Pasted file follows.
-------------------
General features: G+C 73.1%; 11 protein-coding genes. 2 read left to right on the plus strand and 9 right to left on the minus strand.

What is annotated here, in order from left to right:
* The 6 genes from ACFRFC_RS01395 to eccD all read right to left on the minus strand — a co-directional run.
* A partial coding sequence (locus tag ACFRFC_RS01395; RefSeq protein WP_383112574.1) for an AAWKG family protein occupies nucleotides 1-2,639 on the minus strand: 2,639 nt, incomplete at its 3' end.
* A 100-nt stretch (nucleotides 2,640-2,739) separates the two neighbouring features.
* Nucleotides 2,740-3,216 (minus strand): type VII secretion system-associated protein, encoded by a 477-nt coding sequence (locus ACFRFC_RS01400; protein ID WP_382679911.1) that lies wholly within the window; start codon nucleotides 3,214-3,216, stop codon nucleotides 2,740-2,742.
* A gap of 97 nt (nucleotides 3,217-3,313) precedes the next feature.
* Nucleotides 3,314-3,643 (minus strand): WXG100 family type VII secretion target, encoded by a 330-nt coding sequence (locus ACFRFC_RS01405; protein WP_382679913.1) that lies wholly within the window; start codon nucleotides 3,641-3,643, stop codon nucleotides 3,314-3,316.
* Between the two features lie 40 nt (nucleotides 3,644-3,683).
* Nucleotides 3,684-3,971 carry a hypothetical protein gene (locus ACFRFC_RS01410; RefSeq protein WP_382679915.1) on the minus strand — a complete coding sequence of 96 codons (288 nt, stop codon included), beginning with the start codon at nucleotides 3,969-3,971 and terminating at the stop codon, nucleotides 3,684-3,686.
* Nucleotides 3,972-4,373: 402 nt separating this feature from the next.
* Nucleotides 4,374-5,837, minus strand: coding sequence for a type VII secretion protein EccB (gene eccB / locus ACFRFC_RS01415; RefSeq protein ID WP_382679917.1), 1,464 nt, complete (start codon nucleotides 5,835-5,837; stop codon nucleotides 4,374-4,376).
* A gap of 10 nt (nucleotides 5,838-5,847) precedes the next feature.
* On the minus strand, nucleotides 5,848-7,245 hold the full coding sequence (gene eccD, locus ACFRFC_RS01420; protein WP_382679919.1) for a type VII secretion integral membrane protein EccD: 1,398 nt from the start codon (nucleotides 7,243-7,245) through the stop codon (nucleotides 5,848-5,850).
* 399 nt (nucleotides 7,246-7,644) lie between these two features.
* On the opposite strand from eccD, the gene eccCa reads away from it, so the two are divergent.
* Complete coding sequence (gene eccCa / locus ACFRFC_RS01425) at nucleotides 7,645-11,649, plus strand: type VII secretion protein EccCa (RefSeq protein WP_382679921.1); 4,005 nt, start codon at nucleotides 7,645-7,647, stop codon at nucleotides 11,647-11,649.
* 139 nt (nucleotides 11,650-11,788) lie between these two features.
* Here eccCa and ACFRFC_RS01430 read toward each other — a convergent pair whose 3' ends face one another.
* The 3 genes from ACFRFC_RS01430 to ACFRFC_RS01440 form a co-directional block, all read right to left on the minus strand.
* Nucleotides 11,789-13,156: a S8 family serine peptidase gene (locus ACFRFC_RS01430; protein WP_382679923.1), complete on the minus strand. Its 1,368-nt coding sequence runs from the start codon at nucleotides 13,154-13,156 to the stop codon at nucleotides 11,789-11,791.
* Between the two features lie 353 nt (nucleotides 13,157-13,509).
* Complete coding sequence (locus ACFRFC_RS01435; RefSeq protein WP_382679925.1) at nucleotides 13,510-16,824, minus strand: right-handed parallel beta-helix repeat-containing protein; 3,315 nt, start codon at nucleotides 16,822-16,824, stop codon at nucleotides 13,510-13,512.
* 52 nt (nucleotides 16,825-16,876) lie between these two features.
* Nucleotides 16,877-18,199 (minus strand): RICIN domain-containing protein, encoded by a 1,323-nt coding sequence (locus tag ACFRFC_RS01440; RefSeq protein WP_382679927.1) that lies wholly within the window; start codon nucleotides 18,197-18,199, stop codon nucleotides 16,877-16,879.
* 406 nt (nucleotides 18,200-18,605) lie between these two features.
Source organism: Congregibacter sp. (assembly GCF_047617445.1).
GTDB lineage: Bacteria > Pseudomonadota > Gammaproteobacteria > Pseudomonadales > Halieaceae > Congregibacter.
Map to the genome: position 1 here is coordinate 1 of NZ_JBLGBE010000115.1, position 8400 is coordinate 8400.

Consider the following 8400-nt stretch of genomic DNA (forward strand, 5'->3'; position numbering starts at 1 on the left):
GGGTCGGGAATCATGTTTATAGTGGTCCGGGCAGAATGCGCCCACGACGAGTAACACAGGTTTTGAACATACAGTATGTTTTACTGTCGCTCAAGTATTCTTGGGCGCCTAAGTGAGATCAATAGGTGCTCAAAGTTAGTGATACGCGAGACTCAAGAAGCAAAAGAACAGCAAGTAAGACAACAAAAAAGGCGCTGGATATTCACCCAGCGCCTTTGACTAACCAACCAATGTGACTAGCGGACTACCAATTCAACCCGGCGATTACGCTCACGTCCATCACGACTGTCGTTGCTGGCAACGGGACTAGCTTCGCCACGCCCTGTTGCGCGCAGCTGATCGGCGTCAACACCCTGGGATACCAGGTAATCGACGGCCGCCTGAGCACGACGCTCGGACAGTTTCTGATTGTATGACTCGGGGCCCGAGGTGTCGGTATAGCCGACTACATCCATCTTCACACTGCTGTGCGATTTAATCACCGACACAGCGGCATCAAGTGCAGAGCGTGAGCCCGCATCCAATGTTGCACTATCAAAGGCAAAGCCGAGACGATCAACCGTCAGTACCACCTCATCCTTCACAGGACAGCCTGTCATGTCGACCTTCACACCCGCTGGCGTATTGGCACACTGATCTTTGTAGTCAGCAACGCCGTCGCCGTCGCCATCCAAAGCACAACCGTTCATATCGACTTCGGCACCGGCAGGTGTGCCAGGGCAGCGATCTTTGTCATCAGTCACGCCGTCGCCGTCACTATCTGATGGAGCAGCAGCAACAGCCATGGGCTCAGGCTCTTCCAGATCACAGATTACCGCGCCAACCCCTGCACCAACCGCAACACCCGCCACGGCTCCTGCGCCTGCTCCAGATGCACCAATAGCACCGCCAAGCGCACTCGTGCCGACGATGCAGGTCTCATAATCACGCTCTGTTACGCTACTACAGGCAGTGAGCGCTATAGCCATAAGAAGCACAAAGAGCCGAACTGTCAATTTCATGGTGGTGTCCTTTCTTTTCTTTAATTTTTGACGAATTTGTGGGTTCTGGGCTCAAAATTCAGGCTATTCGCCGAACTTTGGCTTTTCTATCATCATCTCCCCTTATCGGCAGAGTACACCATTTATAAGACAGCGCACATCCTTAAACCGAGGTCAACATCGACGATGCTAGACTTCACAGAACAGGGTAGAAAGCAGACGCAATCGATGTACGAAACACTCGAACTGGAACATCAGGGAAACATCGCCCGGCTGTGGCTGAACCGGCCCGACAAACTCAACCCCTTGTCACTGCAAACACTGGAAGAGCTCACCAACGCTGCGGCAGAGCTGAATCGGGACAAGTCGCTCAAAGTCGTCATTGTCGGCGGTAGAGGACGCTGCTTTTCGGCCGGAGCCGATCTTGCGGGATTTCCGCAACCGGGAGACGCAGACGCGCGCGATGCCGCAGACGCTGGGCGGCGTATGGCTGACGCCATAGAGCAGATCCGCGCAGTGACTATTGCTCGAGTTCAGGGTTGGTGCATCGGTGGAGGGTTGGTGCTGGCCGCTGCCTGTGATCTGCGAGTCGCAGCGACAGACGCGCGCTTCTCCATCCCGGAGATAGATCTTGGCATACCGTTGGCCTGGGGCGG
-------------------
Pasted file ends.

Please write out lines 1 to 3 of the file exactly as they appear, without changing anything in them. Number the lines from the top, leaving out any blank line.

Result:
General features: G+C 73.1%; 11 protein-coding genes. 2 read left to right on the plus strand and 9 right to left on the minus strand.

What is annotated here, in order from left to right:
* The 6 genes from ACFRFC_RS01395 to eccD all read right to left on the minus strand — a co-directional run.